Wilder Research Calculates Jeremiah's Return on Investment

Wilder Research has released a report analyzing the social return on investment (ROI) of Jeremiah Program, finding significant positive economic value for participants, private funders, taxpayers, and society as a whole. The ROI is the comparison of the economic value of the outcomes of the program to the actual investment in the program.

Researchers Jose Diaz and Gabriel Piña, who conducted the study, noted the groundbreaking nature of this ROI study as this type of research is rare among organizations with complex programming and services. Jeremiah Program commissioned Wilder to conduct the analysis; Target Foundation provided funding.

Key Findings

  • Every $1 invested in a Jeremiah family can return $4 to society, depending upon graduation rates. This compares favorably to supportive housing ROI studies in Minnesota showing a return of $1.32 per $1 invested.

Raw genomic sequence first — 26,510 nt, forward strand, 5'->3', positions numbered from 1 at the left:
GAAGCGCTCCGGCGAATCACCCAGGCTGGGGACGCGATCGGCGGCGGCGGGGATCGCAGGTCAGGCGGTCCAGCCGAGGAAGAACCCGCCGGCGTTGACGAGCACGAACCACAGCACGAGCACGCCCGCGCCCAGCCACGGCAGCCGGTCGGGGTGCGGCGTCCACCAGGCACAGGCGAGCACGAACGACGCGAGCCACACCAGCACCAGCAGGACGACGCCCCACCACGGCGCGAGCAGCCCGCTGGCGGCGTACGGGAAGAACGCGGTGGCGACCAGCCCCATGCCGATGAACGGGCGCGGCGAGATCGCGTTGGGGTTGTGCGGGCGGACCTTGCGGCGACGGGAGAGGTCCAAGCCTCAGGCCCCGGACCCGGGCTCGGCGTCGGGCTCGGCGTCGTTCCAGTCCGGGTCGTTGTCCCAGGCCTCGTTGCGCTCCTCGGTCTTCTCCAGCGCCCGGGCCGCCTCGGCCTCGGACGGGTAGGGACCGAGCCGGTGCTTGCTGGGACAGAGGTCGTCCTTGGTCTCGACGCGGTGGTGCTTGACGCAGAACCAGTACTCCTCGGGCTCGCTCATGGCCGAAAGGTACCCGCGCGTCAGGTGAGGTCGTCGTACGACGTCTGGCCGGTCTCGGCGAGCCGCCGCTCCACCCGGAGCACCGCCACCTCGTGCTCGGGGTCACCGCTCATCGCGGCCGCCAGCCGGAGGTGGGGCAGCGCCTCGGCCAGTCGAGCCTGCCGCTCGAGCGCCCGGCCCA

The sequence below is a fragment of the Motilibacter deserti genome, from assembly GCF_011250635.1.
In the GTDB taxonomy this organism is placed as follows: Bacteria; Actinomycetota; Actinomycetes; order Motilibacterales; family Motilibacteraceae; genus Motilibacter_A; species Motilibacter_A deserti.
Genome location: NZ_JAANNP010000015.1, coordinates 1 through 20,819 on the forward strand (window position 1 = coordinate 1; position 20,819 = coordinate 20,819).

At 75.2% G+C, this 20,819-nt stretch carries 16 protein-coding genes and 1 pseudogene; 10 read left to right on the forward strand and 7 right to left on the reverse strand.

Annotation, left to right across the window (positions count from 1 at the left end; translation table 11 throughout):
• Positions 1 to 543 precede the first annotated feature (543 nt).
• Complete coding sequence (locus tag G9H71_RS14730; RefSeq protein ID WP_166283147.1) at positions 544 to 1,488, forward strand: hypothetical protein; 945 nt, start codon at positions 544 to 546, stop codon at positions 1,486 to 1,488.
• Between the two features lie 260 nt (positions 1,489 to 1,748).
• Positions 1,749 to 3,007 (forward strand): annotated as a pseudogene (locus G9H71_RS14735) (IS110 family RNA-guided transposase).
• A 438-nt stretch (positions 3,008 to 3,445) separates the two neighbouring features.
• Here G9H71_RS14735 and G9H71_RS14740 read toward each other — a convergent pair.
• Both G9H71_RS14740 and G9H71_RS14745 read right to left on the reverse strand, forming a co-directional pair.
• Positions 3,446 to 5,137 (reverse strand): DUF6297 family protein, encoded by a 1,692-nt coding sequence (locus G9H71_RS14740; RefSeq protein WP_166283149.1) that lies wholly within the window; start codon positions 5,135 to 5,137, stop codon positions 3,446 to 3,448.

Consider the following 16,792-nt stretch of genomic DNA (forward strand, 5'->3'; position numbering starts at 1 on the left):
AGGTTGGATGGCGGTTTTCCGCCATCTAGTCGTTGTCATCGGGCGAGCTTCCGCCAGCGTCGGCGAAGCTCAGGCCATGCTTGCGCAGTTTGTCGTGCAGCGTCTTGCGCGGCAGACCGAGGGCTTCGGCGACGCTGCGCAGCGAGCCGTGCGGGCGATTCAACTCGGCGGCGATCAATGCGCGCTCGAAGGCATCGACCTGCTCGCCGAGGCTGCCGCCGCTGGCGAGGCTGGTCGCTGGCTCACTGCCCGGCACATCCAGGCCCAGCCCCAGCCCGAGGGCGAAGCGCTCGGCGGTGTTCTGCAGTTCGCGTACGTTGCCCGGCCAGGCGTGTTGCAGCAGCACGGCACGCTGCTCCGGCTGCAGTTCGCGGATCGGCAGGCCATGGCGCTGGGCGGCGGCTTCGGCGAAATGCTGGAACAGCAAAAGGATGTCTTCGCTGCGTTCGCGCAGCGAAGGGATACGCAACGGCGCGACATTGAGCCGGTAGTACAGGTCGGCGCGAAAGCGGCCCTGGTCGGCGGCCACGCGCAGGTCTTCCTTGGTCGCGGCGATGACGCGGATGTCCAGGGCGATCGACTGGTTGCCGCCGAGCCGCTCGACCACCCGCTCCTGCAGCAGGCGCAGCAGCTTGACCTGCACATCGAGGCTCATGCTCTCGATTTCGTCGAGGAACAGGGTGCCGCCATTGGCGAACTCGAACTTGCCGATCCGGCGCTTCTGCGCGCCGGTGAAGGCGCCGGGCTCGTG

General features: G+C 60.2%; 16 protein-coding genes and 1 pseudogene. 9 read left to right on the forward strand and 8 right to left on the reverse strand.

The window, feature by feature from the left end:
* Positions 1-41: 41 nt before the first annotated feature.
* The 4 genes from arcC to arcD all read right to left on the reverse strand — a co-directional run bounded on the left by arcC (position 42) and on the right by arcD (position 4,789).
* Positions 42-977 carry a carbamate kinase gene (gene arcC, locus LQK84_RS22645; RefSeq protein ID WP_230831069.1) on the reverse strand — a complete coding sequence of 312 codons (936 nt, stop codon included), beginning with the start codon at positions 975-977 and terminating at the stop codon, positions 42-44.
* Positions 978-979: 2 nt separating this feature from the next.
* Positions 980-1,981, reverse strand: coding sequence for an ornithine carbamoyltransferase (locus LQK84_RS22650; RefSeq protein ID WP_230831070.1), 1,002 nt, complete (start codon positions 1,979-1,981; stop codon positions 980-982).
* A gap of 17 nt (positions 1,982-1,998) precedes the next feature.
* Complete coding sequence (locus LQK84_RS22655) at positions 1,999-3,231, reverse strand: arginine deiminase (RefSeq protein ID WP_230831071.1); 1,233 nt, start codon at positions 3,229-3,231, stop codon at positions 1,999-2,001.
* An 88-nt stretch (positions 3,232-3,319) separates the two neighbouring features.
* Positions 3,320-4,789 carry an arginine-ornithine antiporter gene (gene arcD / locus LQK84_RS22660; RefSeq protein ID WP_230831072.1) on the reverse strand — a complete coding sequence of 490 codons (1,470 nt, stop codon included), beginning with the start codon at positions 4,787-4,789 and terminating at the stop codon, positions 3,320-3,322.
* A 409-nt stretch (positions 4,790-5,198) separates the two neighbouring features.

• With every 100 Jeremiah Program graduates, society receives net benefits of at least $16 million over the course of the graduates’ lifetimes.
  • Jeremiah’s approach registers benefits for both first and second generations:
    • First-generation benefits: Increased lifetime earnings as a result of additional post-secondary education; Increased taxes paid by participants; Savings to taxpayers due to reduced use of public assistance
    • Second-generation benefits: Savings from reduced use of special education; Increased lifetime earnings; Increased taxes paid; Savings from crime reduction
  • Private funders’ investment in Jeremiah families generates a return ranging from $4 to $6 for every $1 invested, depending upon graduation rates.
  • Additional benefits not included in the ROI calculation include reduced health care and emergency room costs; empowerment training provided to non-Jeremiah families; contributions both generations make as volunteers after leaving Jeremiah; continued development of children who remain in the child development centers after mothers leave the program; and reduced use of public assistance by the second generation.
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